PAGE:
CFPB outlines process for standard setter recognition under section 1033

CFPB Building

The CFPB finalized a rule Wednesday outlining the process by which a standard setting organization (SSO) gains recognition from the bureau. The rule supplements an October 2023 Personal Financial Data Rights proposal by describing in greater detail how an SSO will apply to the CFPB for recognition and issue consensus standards when the full section 1033 rule is finalized.

America’s Credit Unions’ legacy organizations wrote the October proposal “goes far beyond any reasonable interpretation” of section 1033 of the Dodd-Frank Act and recommended multiple changes. The CFPB noted in Wednesday’s release it will finalize the data rights proposal “in the coming months.”

The new rule identifies the attributes that SSOs must demonstrate to be recognized by the CFPB.

To be recognized by the CFPB, the SSOs must apply to the CFPB and display the following attributes:

  • Open to all interested parties, including public interest groups, app developers, and a broad range of financial firms with a stake in open banking;
  • Procedures must be transparent to participants and publicly available;
  • The decision-making power to set standards must be balanced across all interested parties, including consumer and other public interest groups. There must also be meaningful representation for large and small commercial entities;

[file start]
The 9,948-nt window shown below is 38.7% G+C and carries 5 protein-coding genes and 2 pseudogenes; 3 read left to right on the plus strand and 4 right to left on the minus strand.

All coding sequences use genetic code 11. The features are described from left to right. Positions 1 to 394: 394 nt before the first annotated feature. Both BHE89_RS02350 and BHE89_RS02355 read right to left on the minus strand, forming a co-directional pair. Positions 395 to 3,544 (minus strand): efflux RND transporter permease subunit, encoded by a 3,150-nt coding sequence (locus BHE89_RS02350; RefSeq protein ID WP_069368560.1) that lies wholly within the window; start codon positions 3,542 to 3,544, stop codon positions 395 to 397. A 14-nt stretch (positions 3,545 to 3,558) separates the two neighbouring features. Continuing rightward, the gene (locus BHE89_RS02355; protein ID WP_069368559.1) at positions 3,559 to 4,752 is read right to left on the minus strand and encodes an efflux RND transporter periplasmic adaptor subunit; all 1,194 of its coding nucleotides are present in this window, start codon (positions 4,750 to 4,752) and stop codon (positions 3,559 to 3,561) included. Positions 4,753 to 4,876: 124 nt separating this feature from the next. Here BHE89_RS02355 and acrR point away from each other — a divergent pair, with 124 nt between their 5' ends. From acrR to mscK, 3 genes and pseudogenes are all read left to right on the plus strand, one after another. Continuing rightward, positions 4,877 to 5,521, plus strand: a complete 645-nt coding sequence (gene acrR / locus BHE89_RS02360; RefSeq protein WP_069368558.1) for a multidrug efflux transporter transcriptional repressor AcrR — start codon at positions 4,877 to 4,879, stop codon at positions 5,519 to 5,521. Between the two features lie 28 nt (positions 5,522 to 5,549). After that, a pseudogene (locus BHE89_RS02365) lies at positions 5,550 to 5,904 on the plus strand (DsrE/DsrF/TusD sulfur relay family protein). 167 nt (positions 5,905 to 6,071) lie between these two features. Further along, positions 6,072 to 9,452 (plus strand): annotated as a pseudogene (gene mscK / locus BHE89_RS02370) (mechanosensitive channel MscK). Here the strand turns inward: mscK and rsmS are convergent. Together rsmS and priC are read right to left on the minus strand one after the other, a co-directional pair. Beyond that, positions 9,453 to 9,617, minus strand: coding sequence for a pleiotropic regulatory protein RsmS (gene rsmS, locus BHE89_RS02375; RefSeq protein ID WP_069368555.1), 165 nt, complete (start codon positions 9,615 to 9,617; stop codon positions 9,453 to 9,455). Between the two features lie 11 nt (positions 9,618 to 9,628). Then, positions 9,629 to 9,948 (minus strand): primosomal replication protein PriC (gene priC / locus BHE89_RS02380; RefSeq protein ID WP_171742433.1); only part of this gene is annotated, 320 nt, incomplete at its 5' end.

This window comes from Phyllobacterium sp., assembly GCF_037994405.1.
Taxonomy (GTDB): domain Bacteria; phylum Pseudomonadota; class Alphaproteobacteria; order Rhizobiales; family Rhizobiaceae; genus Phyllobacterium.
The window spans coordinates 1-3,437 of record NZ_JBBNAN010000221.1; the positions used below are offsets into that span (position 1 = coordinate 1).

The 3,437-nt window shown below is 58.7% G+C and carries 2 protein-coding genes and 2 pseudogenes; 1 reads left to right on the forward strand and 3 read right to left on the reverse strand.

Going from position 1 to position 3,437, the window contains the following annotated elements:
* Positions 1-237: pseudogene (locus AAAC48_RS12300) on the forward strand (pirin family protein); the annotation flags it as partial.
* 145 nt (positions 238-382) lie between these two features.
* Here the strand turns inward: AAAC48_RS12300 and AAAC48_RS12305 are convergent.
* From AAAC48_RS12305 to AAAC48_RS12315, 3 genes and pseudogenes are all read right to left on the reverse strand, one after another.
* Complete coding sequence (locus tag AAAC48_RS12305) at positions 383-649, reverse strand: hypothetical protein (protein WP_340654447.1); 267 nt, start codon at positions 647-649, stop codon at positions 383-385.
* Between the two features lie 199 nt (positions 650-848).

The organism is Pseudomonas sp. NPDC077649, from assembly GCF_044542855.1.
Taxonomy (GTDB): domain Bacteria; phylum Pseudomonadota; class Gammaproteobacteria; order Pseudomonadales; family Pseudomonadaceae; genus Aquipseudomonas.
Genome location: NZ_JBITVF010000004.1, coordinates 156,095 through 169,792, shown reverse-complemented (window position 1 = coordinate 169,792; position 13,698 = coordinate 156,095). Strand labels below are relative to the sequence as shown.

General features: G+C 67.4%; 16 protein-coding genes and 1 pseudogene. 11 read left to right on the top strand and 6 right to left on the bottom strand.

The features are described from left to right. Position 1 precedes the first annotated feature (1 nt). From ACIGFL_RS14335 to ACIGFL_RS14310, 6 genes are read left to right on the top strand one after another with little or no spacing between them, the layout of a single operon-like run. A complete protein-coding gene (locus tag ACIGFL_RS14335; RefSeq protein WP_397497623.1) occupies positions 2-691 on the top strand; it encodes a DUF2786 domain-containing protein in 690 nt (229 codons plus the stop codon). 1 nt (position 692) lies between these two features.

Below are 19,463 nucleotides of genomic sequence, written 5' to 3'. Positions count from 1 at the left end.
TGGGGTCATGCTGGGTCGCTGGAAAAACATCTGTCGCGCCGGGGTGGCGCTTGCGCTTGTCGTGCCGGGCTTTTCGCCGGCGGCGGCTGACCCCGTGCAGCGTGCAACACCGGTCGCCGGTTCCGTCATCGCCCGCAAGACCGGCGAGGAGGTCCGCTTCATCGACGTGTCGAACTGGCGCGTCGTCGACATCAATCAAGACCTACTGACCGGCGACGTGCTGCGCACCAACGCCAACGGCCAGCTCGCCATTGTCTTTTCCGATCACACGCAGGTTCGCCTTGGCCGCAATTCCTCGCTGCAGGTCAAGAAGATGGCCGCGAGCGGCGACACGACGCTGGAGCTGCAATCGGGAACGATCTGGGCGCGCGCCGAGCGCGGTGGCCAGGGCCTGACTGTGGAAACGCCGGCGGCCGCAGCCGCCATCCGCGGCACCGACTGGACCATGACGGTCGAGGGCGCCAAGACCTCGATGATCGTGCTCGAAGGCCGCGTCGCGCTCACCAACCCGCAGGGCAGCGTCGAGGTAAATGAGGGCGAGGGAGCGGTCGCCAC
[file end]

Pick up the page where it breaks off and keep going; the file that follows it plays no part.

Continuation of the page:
• Standards development must proceed by consensus, though not necessarily unanimity. Comments and objections must be considered using fair and impartial processes; and
  • Use of documented and publicly available policies and procedures, adequate notice of meetings, sufficient time to review drafts and prepare views and objections, access to views and objections of other participants, and a fair and impartial process for resolving conflicting views.

The proposal also includes a mechanism for the CFPB to revoke the recognition of an SSO setters and a maximum recognition duration of five years, after which recognized SSOs will have to apply for re-recognition.

The CFPB is also releasing a guide for how standard setters can apply for CFPB recognition.

The rule will be effective 30 days after publication in the Federal Register.

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